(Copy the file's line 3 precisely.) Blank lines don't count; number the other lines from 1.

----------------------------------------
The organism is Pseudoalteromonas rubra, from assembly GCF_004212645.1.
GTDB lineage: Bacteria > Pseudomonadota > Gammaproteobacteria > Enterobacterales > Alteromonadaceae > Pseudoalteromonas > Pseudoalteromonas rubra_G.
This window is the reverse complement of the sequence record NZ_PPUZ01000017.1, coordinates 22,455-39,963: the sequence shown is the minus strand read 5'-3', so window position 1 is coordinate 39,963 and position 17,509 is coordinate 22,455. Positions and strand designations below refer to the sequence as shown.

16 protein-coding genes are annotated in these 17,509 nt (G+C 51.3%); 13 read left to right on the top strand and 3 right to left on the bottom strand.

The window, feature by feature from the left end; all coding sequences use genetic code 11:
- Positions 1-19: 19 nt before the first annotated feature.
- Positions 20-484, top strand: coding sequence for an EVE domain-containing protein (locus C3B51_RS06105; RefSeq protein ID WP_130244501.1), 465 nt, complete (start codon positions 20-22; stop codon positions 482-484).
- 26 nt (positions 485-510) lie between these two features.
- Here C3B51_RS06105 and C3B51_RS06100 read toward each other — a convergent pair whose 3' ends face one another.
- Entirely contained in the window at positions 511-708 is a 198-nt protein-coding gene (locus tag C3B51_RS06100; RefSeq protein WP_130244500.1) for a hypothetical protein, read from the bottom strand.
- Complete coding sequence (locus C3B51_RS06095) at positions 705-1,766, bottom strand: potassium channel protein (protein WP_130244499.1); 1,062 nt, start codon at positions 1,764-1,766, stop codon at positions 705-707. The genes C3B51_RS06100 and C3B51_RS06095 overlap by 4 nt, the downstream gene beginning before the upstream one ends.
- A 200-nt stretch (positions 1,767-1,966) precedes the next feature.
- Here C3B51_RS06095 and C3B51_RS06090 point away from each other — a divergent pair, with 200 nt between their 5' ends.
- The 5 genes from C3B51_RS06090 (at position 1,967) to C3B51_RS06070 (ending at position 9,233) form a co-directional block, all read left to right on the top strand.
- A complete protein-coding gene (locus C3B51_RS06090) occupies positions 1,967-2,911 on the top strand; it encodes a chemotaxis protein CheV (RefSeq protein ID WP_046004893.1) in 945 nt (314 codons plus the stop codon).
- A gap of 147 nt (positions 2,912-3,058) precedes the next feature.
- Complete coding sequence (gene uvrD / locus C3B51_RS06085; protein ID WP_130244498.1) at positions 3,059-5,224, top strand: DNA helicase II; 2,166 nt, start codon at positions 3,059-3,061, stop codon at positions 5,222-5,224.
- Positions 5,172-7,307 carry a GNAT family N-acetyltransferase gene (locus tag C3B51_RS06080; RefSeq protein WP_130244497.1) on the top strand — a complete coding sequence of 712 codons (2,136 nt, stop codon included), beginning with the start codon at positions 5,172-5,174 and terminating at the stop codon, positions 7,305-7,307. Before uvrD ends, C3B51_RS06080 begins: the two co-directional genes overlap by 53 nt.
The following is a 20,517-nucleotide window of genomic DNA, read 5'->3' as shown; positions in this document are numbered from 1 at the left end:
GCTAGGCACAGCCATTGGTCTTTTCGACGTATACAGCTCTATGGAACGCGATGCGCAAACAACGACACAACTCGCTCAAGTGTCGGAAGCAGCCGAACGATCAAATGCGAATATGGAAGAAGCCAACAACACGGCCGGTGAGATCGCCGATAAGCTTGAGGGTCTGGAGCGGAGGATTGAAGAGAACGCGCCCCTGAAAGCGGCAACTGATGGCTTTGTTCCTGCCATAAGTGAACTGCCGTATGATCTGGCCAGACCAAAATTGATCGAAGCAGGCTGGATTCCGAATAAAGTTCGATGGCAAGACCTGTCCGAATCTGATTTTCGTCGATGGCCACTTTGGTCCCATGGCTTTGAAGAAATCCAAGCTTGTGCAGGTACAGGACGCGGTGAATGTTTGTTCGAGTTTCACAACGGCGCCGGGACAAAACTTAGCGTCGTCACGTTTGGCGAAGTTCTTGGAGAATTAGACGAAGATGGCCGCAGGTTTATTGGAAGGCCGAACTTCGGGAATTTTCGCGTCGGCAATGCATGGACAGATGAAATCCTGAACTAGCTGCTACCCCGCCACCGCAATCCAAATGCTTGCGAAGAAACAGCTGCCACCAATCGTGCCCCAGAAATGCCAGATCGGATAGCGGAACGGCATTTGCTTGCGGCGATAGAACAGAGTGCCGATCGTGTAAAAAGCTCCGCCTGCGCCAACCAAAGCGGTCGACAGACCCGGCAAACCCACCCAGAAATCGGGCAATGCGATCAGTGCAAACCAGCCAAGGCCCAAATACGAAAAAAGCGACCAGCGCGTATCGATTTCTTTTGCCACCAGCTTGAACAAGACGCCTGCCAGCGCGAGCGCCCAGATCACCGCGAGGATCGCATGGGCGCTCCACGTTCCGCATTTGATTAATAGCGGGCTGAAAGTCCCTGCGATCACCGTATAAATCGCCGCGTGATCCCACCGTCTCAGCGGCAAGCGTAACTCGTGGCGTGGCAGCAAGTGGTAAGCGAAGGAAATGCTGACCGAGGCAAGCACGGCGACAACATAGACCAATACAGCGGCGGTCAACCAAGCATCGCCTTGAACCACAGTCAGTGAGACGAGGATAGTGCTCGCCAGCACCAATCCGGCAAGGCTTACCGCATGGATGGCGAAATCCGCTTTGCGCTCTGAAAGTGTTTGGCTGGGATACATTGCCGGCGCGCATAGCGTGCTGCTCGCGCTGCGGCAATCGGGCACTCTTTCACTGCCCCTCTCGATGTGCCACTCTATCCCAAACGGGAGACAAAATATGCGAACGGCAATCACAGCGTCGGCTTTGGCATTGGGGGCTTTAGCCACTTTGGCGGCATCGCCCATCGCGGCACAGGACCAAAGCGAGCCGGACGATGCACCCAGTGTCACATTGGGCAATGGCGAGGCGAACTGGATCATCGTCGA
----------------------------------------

This window is the reverse complement of the sequence record NZ_PPUZ01000017.1, coordinates 22,455-39,963: the sequence shown is the minus strand read 5'-3', so window position 1 is coordinate 39,963 and position 17,509 is coordinate 22,455. Positions and strand designations below refer to the sequence as shown.